The hardest thing to achieve is getting ‘new money’ after budgets have been set, so now is the last chance to ‘ask’ for cash to support sales and marketing for the next 12 months.
Not the village budget, but the operator’s budget. Sales activity is the owner’s responsibility.
What should you be asking for? What is going to give you best bang for your buck, is easy to implement and cost efficient?
We all know that word-of-mouth referrals from residents to friends is the best sales tool, plus digital.
Here are three strong suggestions:
First up is the village newsletter. If you don’t have a budget, ask for $1,000. Then you have some cash to support a volunteer, resident or staff member to assemble it and cover any small costs that may come up – even postage of copies to recent sales enquiries.
Second is money for events. A sausage sizzle, wine and cheese night, donation to a local singing group to come in, a band for a Saturday night party. These help to build positive relations with residents, photos for newsletters, events to invite potential residents to, etc.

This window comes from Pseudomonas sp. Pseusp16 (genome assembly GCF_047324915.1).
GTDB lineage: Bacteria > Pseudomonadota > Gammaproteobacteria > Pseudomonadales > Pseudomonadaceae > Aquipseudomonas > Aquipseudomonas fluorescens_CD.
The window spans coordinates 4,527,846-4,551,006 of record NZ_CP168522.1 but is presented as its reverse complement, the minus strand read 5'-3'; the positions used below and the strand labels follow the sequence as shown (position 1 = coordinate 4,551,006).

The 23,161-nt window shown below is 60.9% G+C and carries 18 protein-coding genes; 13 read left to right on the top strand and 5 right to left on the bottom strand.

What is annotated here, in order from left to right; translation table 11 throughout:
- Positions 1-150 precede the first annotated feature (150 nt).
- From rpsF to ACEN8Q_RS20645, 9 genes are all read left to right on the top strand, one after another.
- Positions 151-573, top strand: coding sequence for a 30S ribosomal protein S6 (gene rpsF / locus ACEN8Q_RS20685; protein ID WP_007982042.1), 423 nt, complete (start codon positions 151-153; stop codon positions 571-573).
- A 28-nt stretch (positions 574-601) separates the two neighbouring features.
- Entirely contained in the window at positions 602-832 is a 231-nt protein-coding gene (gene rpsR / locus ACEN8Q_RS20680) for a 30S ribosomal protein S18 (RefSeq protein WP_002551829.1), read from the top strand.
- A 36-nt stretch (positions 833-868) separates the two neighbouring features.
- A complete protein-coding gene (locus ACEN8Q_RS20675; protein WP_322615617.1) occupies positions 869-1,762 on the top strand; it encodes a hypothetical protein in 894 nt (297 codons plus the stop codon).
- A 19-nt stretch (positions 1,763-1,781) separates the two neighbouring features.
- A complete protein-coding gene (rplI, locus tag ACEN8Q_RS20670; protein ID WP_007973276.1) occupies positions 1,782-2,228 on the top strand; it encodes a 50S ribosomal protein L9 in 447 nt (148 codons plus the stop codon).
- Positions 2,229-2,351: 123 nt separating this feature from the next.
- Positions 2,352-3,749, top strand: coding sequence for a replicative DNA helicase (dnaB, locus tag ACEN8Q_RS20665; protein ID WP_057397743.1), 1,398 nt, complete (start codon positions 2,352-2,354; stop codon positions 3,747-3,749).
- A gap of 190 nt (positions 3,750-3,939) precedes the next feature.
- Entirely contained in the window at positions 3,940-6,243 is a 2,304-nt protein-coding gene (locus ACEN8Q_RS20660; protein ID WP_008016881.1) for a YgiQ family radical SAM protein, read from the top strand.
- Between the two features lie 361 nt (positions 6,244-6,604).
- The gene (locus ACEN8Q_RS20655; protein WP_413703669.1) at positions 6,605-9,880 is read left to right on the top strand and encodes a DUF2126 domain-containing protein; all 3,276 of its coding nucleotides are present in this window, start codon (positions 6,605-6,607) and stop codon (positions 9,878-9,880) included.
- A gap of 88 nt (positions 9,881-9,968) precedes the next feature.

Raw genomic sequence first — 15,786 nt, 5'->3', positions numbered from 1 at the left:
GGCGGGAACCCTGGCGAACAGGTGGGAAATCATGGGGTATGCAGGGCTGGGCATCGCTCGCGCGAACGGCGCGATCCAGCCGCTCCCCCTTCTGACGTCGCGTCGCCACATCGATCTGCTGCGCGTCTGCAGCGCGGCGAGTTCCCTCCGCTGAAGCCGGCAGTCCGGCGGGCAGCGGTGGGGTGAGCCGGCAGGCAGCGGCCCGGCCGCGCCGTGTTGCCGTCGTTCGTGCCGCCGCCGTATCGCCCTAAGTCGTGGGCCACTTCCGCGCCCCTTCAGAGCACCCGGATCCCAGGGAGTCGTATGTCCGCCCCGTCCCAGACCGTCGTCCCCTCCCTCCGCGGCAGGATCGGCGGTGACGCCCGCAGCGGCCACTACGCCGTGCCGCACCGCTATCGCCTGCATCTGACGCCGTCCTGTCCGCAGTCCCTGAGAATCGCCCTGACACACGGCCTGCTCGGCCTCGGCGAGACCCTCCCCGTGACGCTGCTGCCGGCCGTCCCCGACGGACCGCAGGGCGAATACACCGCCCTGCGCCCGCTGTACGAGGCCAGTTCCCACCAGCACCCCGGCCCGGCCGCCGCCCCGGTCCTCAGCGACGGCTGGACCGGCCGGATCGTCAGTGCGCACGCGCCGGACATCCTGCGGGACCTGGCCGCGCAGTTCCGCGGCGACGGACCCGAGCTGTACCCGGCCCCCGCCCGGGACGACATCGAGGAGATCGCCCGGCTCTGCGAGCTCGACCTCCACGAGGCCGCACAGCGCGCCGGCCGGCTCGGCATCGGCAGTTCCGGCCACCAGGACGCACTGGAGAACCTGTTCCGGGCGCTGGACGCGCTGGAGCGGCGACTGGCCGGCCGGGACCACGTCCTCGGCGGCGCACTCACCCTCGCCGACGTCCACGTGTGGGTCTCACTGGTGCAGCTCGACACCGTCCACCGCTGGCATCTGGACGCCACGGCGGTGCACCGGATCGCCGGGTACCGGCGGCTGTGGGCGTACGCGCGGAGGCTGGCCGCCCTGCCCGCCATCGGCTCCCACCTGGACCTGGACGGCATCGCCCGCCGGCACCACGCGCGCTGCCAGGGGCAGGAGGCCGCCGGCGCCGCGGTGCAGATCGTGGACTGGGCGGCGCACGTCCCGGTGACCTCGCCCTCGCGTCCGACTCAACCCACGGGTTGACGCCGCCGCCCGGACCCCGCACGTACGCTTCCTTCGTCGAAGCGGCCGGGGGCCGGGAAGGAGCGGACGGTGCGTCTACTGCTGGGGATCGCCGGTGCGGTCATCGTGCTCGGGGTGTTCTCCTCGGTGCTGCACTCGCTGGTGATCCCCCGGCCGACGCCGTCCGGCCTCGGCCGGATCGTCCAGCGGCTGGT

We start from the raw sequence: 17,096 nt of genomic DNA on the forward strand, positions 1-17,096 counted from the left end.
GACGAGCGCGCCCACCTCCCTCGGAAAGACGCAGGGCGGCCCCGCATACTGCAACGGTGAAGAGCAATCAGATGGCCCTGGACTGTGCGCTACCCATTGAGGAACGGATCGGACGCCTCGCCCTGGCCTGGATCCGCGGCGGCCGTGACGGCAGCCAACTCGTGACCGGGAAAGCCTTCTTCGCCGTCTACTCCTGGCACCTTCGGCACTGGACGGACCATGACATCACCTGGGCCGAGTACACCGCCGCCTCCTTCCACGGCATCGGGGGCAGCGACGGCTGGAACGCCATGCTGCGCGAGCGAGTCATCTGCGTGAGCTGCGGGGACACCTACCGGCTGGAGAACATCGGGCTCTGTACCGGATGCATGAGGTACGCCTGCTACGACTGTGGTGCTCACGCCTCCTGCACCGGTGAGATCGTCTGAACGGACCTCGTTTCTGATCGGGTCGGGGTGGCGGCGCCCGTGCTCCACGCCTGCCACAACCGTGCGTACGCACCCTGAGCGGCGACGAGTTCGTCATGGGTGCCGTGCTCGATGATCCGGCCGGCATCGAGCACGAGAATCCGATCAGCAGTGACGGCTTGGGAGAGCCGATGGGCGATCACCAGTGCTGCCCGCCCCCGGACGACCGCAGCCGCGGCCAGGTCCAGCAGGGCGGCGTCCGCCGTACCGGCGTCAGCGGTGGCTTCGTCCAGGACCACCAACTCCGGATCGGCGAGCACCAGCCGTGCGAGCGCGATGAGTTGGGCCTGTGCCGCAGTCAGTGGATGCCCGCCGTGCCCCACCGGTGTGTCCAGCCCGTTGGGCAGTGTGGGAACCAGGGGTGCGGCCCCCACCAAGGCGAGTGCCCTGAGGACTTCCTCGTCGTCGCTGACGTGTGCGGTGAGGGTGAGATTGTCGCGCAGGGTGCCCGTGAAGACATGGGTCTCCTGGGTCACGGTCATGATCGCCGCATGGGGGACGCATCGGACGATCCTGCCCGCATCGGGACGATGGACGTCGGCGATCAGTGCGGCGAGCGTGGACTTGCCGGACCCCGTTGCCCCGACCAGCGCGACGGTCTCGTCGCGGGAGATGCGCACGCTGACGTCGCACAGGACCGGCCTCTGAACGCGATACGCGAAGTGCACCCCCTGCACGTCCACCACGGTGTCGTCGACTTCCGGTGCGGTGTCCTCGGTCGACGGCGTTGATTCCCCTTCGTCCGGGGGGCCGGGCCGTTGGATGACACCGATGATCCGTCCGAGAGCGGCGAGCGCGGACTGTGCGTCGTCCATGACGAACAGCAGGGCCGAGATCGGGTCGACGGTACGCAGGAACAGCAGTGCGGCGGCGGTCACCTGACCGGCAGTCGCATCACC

Check out this video discussion with Patrick Smith, owner of The Henley On Broadwater, a 145-unit retirement village on the Gold Coast. He says this is his best marketing investment – and he has no vacancies.
Ask for $5,000 (or more).
Third, we recommend our web site directory villages.com.au, the number one directory of retirement villages. Nearly 900,000 people a year search for every village in the country here.
This means close to 100% of all people who do a digital search do so on villages.com.au.
Every major village has a promotional listing – you may also. If not, the investment is $1,000 a year.
These three actions can add up to $7,000 for 12 months. If you need to ‘sell’, say, 10 homes a year at $300,000 each, that is $3,000,000 in sales. The $7,000 is equal to 0.2%!
Or you can add $600 to each property price.
The important thing in this difficult sales market is to keep doing things that keep the phone ringing and people ‘walking down the drive’.